The basic skills needed for success are formed before children enter school. Investing early helps to prevent the achievement gap, and investing in our most disadvantaged children provides the greatest returns. Professor Heckman advocates for investments in prevention—not remediation.
New research from Professor Heckman and colleagues shows that quality early childhood programs that incorporate health and nutrition help prevent chronic disease. Findings reveal substantially better health in the mid-30s with a lower prevalence of risk factors for cardiovascular and metabolic diseases, such as stroke and diabetes. Click to read the full research paper or…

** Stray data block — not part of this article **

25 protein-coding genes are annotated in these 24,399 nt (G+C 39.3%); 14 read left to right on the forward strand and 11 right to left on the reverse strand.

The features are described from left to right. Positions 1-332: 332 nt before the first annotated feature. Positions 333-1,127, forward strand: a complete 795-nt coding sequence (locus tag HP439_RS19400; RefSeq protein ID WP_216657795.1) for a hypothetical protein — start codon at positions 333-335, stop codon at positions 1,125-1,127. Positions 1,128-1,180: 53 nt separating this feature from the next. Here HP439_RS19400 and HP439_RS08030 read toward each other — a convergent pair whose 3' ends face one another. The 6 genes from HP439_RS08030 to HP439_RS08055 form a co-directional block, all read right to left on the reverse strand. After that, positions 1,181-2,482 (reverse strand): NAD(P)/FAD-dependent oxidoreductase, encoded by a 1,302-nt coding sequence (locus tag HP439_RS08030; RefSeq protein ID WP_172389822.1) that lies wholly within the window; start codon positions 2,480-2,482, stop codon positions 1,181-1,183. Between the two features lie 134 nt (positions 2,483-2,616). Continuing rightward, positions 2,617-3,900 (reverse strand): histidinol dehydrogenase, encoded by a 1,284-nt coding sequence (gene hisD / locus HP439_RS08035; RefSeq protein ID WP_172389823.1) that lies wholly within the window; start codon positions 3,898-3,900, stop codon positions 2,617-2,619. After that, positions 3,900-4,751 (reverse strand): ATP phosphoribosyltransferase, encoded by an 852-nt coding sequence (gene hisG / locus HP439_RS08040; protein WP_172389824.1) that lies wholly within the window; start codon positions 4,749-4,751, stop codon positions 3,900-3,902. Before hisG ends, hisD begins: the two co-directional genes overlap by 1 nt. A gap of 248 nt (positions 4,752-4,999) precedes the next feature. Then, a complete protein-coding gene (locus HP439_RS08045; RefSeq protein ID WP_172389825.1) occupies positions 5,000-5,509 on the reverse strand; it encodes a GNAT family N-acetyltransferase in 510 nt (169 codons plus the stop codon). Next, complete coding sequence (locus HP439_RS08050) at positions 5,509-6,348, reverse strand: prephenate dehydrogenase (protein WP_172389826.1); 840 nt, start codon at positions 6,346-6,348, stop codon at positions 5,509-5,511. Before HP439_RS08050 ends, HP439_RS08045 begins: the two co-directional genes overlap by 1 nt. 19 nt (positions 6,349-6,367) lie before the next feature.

Highlights of the five outcomes associated with high-quality, birth-to-five early childhood education in infographic form.